Sensor nodes and courier nodes communicate with low-
range acoustic modems, whereas sinks (equipped with both
RF and acoustic modems) communicate with onshore data
centers and sensor nodes. Upon the detection of physical
environmental attributes, the sensor nodes transmit the
sensed data to either of the in-range node or sink. Courier
nodes are equipped with mechanical modules for movement
control; however, these can only relay the network data
towards sink. Aer collecting threshold-based data, sensor
nodes transfer the data to sink, as soon as possible, either
by direct transmission or through courier nodes; otherwise
they broadcast the data towards their neighbors. Nodes
communicate with each other using low-range commercial
acoustic modems. In ooding-based techniques, control
packets’ transmission is the requirement of network in order
to achieve better management with the varying network
density. e multiple-sink model is procient at balancing the
3. The Proposed iAMCTD
We divide operation of the proposed iAMCTD into the
following four phases:
(i) network initialization and underwater channel
(ii) implementation of on-demand data routing,
(iii) data forwarding phase,
(iv) adaptive mobility patterns of courier nodes.
e rst phase deals with nodes’ deployment, network
initialization, and thorp’s model [] for path loss and noise
density calculation in aqueous environment. Second phase
discusses implementation of on-demand data routing to facil-
itate the time-sensitive and critical-data applications. ird
phase expresses the data forwarding along with the variations
in depth thresholds for sensor nodes to cope with varying
network density. We develop ecient forwarding functions
for optimal data forwarding in aqueous environment. We also
discuss the data packet structure and the tradeo between
control overhead and network lifetime. On the basis of
control packets, sink identies the network density and
manages the network specications and mobility of courier
nodes. Last phase uses mixed integer linear programming
(MILP) to analyze adaptive mobility patterns of courier nodes
and their multiple cases.
3.1. Network Initialization and Underwater Channel Model.
We assume that sensor nodes broadcast the data using
ooding-based approach. As each neighbor of the node
receives data of the sender node, courier nodes devise their
collecting data from the source nodes. ese also report
the network density information to sinks in order to devise
mobility patterns and depth-threshold variations. During
knowledge acquisition, nodes share the depth and residual
energy information among themselves. As the network initi-
ates, courier nodes remain at equal horizontal distances from
each other and these start vertical movement towards the
Given below channel model is used to calculate spreading
loss and total noise loss in underwater acoustics. We calculate
the total attenuation of signal on the bases of spreading loss
[] and thorps model for signal absorption loss. At a given
frequency ,thechannelmodelcalculatesabsorptionloss
()[] as follows:
10log 
4100+ +2.751042 0.4
1++0.011, <0.4,
where ()is measured in dB/km and in kHz. Here, thorps
model denes formula for the calculation of absorption loss.
By using the value of absorption loss, we calculate the value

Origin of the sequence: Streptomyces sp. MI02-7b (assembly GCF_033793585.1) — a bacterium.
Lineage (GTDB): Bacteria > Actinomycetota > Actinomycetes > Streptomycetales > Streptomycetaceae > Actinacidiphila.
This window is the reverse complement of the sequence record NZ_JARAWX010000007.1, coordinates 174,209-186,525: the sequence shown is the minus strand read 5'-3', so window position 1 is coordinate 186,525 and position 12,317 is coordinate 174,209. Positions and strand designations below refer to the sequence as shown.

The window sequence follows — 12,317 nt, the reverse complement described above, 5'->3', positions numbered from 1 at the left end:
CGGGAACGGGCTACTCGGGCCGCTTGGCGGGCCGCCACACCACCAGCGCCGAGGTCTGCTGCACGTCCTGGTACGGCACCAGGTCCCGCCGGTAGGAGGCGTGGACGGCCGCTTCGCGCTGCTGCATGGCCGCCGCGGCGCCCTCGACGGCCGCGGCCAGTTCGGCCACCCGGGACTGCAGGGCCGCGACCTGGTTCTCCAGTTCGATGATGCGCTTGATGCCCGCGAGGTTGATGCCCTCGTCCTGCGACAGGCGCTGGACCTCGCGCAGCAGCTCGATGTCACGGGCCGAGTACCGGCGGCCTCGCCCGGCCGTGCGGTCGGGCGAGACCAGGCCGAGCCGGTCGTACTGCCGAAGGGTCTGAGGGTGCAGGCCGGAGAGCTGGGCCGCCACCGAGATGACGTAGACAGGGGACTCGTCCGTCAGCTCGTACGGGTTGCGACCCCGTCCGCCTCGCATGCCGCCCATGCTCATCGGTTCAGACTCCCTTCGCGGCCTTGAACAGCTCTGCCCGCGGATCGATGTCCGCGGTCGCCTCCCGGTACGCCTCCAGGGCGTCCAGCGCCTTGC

of as follows:
10 .()
Accordingly, all tunable parameters are given in .
Combining absorption loss and spreading loss, the total
attenuation (,)canbecomputedasfollows:
10log , =∗10log ()+∗10log ,()
where the rst term denotes spreading loss and the second
term is the absorption loss. e spreading coecient
denes the geometry of the signal propagation in underwater
acoustics (i.e., =1for cylindrical, =2for spherical,
and  = 1.5 for practical spreading []). For the calculation
of ambient noise in underwater networks, total noise is
wind noise, and thermal noise. e following formulae give
the power spectral density [] of the four noise components
in , as a function of in kHz:
10log 𝑡=1730log ,
10log 𝑠 = 40+20(0.5)+26log 
−60log +0.03,
International Journal of Distributed Sensor Networks
Sense attribute
Ye s
Ye s
Ye s
Sth ≤V<H
Send data in next
Send data
F : Routing of on-demand data.
10log 𝑤 = 50+7.51/2 +20log 
−40log +0.4,
10log th =−15+20log , ()
where 𝑡,𝑠,𝑤,andth represent the noise due to turbu-
lence, shipping, wind, and thermal activities respectively. e
overall noise power spectral density is calculated as
𝑡+𝑠+𝑤+th .()
e ooding-based approaches employ receiver-based
data forwarding due to un-awareness of location. Each node
shares depth information with other nodes and the eligible
neighbors for forwarding are decided on the basis of depth
threshold. e neighbor nodes compute the forwarding
functions by considering channel losses, residual energy, and
depth dierences.
3.2. Implementation of On-Demand Data Routing. e pro-
posed protocol performs on-demand data routing as the
nodes react immediately to sudden and drastic changes
considering the value of sensed attribute. Figure  depicts the
transmission algorithm for threshold-based data.
Where is the current sensed value, th is the so
threshold, th is the hard threshold, 𝑖is the residual energy
of the th node, and prime is the residual energy limit for data
transmission. Aer sensing the attribute value, each node
compares it with the hard threshold. If it nds the value above
than th , then immediately it sends the data. Else, if the